From left to right: Mr Ivaylo MOSKOVSKI, Bulgarian Minister for Transport, Information Technology and Communications; Mr Jaroslaw PIETRAS, Director General, General Secretariat of the Council of the EU. Photo: European Union
With Bulgaria´s Transport Minister Ivaylo Moskovski as chair, EU transport ministers today agreed their position on rules to safeguard competition in air transport, on port reception facilities and on electronic road tolling and exchange of information. The three agreements were confirmed at the first day of the Transport, Telecommunications and Energy Council meeting in Luxembourg, which runs on 7, 8 and 11 June.
After the Bulgarian Presidency has reached agreements among Member States on these three key pieces of legislation, negotiations with the European Parliament can start with the aim of reaching final deals.
The draft rules to safeguard competition in the air transport aim to ensure fair competition between EU and foreign air carriers operating in the EU, while ensuring good connectivity throughout the EU.
Commenting on today´s success, minister Moskovski said:
"Air transport is a major driving force of the EU economy, enabling advanced technological innovations, more jobs and better connectivity for citizens, both inside the Union and with the rest of the world. Once adopted, this instrument will provide the European aviation sector with a tool similar to those existing at international level in other areas of commercial activity."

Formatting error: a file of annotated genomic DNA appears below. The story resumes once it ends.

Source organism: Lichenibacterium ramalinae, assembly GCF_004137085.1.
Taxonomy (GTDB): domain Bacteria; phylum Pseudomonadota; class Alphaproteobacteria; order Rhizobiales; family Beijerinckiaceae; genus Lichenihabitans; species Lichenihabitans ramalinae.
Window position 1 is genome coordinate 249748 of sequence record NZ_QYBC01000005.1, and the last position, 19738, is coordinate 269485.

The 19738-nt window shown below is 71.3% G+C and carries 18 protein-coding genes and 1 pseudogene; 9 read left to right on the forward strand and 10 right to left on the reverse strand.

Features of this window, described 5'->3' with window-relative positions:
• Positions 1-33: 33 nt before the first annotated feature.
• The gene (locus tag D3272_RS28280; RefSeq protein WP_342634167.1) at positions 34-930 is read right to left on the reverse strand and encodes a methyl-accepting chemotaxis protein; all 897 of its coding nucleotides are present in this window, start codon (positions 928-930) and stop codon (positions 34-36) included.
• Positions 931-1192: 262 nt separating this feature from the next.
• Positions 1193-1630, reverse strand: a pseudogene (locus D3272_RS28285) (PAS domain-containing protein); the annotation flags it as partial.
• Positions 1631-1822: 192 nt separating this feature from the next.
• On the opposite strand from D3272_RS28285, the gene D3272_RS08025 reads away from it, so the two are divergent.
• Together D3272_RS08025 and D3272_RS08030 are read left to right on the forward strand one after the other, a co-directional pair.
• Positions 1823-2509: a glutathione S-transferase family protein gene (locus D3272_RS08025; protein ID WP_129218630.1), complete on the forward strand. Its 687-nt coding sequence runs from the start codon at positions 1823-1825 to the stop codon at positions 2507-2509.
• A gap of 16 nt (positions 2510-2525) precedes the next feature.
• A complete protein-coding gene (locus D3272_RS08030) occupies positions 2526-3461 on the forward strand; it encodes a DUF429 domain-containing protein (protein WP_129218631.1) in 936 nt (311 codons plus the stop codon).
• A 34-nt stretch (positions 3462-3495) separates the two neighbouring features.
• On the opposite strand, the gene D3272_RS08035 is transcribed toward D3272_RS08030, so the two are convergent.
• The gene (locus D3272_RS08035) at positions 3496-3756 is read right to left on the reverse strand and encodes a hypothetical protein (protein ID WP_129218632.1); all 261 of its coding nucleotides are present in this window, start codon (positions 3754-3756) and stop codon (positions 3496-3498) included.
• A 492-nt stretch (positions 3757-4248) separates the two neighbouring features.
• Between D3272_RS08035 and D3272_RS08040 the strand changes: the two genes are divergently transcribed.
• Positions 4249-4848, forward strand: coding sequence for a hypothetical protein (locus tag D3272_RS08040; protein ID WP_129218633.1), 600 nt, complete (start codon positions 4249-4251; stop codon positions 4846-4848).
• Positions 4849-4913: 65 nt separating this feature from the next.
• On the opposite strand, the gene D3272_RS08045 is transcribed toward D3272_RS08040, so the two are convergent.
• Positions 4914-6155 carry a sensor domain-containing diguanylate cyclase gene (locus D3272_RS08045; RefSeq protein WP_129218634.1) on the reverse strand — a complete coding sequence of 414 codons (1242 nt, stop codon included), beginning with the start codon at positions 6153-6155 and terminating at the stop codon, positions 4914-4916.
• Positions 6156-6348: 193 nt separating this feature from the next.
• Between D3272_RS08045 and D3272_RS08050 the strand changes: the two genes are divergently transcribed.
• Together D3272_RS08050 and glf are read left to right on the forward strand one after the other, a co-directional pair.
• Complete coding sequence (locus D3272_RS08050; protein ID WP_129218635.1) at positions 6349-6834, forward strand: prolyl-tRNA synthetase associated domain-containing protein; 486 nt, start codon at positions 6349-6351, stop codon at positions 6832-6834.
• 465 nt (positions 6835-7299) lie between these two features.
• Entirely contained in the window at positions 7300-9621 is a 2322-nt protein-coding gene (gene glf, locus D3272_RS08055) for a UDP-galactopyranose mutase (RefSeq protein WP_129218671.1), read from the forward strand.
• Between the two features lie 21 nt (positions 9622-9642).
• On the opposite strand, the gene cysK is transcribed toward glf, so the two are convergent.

The draft rules on port reception facilities will provide incentives for ships to dispose of their waste on land. This will contribute to reducing marine litter, in line with EU’s overall strategy to protect our seas and oceans.
Minister Moskovski said:
"This is an important tool for making maritime transport more environmentally friendly. It will help us protect our seas from plastic waste, derelict fishing gear and other rubbish that currently ends up harming our marine environment."
The draft rules on the electronic road tolling and exchange of information seek to make it easier to trace owners of foreign vehicles that fail to pay road tolls by granting each other access to national vehicle registration data. They will make it possible for people and businesses to pay their electronic tolls with one on-board unit, one contract and one invoice, when travelling across Europe.
Minister Moskovski said:
"These new rules on electronic road tolls will ensure that all road users pay their tolls, wherever they are in the EU. And increased interoperability between different tolling systems will make for better mobility throughout the EU."
The Council also discussed the rest of the key proposals in the road transport sector, including rules on hauliers' driving and rest times, positioning by means of tachographs, the posting of drivers who operate in other member states, cabotage and establishment rules for road transport operators. The work on those files will continue under the next Austrian Presidency.